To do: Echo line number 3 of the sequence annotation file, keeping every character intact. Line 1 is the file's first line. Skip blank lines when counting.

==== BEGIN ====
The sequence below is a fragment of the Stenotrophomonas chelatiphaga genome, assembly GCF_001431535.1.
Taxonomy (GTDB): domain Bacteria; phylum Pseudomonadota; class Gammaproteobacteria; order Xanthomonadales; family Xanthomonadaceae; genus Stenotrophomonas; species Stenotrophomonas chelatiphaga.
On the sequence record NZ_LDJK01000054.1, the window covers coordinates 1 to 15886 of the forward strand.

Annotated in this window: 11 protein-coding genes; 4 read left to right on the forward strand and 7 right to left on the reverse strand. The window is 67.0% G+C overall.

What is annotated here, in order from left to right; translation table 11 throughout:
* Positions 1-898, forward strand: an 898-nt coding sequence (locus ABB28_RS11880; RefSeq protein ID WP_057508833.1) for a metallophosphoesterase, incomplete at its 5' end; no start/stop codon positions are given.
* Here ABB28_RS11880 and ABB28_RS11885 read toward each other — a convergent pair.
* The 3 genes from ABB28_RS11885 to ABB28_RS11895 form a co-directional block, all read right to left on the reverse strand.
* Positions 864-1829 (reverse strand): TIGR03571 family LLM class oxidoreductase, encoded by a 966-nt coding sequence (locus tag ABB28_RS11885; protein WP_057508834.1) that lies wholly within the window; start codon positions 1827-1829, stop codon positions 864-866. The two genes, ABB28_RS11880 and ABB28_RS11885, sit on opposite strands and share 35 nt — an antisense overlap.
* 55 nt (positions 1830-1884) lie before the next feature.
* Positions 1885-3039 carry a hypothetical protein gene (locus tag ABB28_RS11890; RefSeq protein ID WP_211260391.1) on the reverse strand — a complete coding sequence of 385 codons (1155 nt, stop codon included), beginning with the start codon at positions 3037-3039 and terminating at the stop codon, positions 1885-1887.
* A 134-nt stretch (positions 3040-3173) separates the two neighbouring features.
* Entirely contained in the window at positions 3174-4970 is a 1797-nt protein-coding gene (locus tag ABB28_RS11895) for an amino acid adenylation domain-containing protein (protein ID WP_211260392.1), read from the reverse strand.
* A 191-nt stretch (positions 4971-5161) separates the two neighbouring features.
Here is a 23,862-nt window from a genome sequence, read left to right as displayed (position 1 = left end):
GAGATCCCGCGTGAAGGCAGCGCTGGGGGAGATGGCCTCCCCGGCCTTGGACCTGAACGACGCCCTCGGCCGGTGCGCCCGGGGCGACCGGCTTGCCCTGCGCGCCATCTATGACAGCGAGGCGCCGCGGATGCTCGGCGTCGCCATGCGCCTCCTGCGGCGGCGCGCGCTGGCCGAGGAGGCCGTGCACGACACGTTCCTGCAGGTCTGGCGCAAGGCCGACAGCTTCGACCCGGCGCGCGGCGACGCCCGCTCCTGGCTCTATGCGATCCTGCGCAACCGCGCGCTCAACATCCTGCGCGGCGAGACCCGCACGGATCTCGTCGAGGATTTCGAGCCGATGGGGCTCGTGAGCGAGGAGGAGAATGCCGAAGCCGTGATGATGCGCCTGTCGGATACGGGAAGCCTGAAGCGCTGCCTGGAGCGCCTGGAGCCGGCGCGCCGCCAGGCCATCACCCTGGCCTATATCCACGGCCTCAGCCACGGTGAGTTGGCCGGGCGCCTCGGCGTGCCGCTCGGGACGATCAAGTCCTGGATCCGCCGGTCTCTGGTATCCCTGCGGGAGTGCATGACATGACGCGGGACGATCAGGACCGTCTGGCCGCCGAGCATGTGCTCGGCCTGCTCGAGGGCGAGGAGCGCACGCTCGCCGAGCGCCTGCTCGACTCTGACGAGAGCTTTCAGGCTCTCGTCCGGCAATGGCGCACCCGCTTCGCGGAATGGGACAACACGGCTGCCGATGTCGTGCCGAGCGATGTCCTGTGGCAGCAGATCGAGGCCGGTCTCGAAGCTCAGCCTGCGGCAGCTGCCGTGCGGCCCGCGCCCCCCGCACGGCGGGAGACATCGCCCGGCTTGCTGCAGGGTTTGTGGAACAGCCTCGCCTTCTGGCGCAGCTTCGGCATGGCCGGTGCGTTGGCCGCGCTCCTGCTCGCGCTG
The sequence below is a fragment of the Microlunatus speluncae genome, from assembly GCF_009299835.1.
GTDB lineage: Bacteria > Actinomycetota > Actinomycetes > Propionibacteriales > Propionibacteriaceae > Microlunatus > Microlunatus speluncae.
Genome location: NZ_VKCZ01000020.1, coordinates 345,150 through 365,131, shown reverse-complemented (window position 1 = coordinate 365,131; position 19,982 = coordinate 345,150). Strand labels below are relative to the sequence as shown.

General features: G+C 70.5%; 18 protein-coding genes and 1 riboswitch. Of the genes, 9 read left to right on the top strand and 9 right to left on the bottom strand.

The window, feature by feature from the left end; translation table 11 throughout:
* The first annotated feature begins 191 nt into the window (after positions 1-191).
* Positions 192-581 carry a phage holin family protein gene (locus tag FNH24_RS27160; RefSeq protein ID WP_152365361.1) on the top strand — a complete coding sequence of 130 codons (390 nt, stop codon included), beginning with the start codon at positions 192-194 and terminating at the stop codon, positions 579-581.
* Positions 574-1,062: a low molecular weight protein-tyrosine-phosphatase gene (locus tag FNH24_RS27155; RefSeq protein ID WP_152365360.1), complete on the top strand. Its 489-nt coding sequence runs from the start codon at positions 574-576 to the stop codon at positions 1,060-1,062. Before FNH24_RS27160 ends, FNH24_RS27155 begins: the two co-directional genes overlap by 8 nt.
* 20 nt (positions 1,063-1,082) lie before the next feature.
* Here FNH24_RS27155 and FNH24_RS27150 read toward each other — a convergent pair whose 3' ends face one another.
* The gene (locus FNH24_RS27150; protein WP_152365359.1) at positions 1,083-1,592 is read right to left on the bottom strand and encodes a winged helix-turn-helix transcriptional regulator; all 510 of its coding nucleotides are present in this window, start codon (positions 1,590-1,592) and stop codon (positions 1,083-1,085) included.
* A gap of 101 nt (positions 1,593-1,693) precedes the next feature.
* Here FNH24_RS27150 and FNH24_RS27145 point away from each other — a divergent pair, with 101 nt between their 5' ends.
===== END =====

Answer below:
On the sequence record NZ_LDJK01000054.1, the window covers coordinates 1 to 15886 of the forward strand.